BCE shares dive as court ruling puts deal in doubt
By Wojtek Dabrowski
TORONTO (Reuters) - BCE Inc BCE.TO BCE.N shares fell 12 percent on Thursday on fears that a Quebec court ruling could kill its C$34.8 billion ($35.2 billion) buyout by a group of investors led by the Ontario Teachers' Pension Plan.
The Quebec Court of Appeal late on Wednesday sided with debtholders who had complained the transaction -- the world's largest leveraged buyout -- was unfair.
The court said BCE, Canada's biggest telecom company, failed to prove the buyout could have been structured to provide a satisfactory price for the company's shares while avoiding an adverse effect on the debenture holders.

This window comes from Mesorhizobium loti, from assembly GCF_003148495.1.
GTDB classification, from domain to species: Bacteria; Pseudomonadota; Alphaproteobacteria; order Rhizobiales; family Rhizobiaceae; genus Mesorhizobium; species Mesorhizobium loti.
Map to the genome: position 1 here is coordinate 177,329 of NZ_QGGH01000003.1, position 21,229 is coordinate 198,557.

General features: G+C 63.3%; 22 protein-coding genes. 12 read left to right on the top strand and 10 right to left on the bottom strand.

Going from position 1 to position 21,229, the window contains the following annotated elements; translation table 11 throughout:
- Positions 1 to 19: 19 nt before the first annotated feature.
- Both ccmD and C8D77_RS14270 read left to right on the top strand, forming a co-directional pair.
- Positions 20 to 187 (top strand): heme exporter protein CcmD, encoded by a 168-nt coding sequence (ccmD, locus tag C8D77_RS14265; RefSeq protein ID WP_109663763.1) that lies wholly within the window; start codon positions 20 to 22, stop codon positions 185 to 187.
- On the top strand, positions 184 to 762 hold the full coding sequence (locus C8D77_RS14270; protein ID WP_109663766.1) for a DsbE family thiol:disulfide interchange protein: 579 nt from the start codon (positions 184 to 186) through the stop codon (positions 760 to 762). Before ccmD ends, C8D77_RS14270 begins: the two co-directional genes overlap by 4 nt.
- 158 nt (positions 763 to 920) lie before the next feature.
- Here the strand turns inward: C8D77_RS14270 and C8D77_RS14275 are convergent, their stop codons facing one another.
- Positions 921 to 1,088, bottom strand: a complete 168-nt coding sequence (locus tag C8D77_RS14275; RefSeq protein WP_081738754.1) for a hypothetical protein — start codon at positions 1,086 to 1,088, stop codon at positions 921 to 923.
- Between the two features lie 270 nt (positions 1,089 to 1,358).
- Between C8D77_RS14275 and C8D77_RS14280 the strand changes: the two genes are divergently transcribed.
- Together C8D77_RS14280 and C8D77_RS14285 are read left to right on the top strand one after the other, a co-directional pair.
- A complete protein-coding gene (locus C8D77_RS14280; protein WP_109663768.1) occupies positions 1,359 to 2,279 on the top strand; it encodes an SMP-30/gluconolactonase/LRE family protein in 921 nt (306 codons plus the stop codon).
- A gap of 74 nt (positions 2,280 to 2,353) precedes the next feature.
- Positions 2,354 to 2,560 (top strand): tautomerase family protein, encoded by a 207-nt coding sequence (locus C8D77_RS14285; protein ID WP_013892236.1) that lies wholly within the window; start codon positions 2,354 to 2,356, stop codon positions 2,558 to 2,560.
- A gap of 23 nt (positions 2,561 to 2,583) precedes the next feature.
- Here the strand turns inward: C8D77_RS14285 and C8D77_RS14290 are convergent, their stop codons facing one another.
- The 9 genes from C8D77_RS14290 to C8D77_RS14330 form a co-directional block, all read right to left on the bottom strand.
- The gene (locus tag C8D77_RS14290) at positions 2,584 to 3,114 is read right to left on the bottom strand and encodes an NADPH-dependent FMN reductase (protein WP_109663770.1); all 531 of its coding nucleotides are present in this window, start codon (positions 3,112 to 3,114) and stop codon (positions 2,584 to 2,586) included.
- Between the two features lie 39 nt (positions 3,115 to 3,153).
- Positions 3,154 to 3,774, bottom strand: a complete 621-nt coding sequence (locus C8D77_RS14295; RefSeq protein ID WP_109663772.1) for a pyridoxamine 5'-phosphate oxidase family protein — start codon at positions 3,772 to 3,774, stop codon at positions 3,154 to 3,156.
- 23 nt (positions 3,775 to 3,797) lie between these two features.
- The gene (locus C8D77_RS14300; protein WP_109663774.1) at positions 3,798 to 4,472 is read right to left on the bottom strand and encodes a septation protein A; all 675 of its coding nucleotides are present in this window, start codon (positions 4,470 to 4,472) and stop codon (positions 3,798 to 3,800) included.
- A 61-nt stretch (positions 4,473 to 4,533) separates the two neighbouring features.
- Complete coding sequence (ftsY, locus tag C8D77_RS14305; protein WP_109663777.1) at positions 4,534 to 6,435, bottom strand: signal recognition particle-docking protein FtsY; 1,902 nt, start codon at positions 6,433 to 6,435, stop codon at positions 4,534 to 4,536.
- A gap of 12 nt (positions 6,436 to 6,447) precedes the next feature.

The company has filed a motion with Canada's Supreme Court for a fast-track appeal of the Quebec ruling, and said the timing of the deal's close hangs on that decision.
BCE shares tumbled C$4.48 to C$32.64 on the Toronto Stock Exchange and fell $4.73 to $33.10 in New York. As more than 26 million shares changed hands in Toronto, the exchange halted trading in the stock because of "data integrity concerns."
The TSX later said it had resolved a "trading message protocol issue" and expected trading in BCE shares to open as usual on Friday morning.
The Quebec court ruling came days after reports that the banks financing the buyout were trying to renegotiate terms, also raising uncertainty.
"In our view, the power in the negotiation between BCE/purchasers and the banks has just shifted significantly in favor of the banks," National Bank Financial analyst Greg MacDonald wrote. "In addition, the bondholders will not be satisfied unless they are paid in full." Continued...